Pulumi is also "true open source", in the sense that it operates with an Apache 2.0 license, which is a lot more permissive than the BSL license terraform uses. Which is great for the community and adoption rate, but, so was Terraform at one point. For now, it's a huge plus.

However, it isn't all sunshine and rainbows. Pulumi is still young, so documentation is still not great when writing actual code. Their general-purpose docs do make up for this, but it can be frustrating having to jump in and out of the editor to look up what you're currently working on.

Building the POC

All of the applications are containerized being we can take full advantage of AWS's elastic container service, so the POC was a simple hello world API packed in a docker image, served using fargate and a load balancer in front. I've been aware of ECS and Fargate (plus, vpc, subnets, security groups, etc), but never used them, so there was also some learning involved.

The first thing that became clear is that Terraform has a lot of great documentation and tutorials available. While Pulumi does also have documentation and available tutorials, they are not as "complete" as what you find with Terraform. However, I would find myself hitting a problem in the infrastructure setup with Terraform, switching to Pulumi, and even with less available information, I was able to reason my way out of the problem because I simply had to read Go code. The overhead of a new language and platform would be frustrating, but staying in something I already knew, removed one leg of complexity and the AWS concepts were now the only thing I had to figure out. I suspect that would be one of the main feelings of other engineers who don't do full-time DevOps as well.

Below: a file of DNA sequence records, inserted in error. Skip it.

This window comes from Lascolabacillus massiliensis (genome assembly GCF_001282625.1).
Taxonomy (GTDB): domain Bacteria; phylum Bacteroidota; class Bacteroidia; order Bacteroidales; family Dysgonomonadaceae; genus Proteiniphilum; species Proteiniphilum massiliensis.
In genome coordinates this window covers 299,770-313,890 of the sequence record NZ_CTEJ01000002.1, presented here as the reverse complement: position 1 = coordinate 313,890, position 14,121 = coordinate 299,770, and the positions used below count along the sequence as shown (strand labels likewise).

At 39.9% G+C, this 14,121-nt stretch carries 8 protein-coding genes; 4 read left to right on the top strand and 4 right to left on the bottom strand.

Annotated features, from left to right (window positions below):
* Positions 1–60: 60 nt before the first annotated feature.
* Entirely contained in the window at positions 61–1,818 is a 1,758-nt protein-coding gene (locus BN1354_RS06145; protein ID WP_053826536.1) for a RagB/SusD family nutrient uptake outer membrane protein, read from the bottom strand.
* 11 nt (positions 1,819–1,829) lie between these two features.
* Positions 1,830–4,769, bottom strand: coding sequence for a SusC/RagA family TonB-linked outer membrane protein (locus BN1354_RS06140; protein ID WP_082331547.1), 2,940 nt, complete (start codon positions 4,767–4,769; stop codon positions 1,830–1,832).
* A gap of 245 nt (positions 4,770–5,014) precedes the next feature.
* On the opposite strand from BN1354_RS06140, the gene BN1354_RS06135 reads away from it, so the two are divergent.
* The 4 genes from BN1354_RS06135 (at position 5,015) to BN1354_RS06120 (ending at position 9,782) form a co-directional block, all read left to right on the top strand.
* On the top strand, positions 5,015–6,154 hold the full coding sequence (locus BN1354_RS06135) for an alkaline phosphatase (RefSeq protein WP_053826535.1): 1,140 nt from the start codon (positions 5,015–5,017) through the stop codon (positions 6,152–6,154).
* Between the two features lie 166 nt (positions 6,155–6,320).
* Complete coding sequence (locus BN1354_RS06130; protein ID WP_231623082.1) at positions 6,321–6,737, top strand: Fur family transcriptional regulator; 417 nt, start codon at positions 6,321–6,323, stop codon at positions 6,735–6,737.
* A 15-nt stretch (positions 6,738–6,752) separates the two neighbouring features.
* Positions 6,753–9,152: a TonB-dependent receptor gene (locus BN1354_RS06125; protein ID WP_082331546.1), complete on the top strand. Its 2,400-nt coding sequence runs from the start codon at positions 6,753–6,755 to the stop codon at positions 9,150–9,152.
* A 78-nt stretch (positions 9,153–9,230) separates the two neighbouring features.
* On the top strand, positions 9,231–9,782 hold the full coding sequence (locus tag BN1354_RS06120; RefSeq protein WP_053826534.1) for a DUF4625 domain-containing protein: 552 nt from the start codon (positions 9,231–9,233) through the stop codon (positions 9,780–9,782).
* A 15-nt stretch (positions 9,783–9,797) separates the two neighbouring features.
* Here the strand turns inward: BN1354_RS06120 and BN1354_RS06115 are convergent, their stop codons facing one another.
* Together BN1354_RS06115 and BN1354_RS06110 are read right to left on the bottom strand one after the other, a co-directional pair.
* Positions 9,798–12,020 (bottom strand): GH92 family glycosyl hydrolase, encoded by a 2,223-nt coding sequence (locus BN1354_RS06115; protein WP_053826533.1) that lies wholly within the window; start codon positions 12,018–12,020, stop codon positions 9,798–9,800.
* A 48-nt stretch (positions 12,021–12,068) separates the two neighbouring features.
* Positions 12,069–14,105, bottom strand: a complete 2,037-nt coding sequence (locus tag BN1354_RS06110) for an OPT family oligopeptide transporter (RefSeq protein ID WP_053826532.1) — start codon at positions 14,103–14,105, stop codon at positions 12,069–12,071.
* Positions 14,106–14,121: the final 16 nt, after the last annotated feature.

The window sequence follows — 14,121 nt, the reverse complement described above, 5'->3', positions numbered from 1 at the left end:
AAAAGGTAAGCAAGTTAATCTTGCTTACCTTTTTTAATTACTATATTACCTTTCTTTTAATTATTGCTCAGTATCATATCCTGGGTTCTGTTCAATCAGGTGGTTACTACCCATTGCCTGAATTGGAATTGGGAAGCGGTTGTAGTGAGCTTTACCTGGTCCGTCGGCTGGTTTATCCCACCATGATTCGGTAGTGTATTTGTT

I managed to get the POC running using both tools but a big help came from staying in an environment I was already familiar with. I'm a heavy (neo) Vim user and while there are lots of good plugins for Terraform, the Go environment is something I'm in every day so nothing new was needed.

If I dedicated the time, I don't suspect it would take super long to get familiar with HCL and Terraform to the point where the environment would feel close to as familiar as Go. But, given that I wouldn't have to work every day with Terraform after getting the initial setup done, that familiarity would soon start to fade. Meaning, that every time a new infrastructure part had to be added, I would need to re-familiarize myself. And, for the rest of the team, this would be the same but with the added overhead of getting into a part of the code they didn't help write. This could be mitigated by involving everyone from the get-go, but this is also a business, and other features need building too.

Documentation might be the answer some of you are screaming at the screen right now, and I hear you, but documentation quickly goes stale. This is especially true in smaller teams where things move fast, if the majority can be documented by the code itself, you save yourself much trouble.

Why I choose Pulumi over Terraform

I ended up going with Pulumi. I know from experience that the "correctness" of these choices only shows its true self after you're well past the point of making the switch to the other candidate feasible. But, from my current point of view, this is what will best benefit the team I'm currently working with.

Two questions kept coming up, as I was trying to decide on which tool to use:

  1. What are our infrastructure requirements now and in the future? (i.e. are we ever going to need a full-time DevOps)
  2. What does the current team know? (i.e. programming languages, cloud providers, etc.)

The first might seem arbitrary, but the likelihood of finding a full-time DevOps engineer who knows Terraform is properly much higher than knowing Go and Pulumi. Given that the needed infrastructure now and in the foreseeable future most likely will not require a full-time DevOps role, terraform begins to feel a bit overkill. It's a new language, and everybody on the team would need to learn it as well as any best practices that come with it. All the while, getting into the nitty gritty of AWS which will also be a new learning experience for the team (myself included).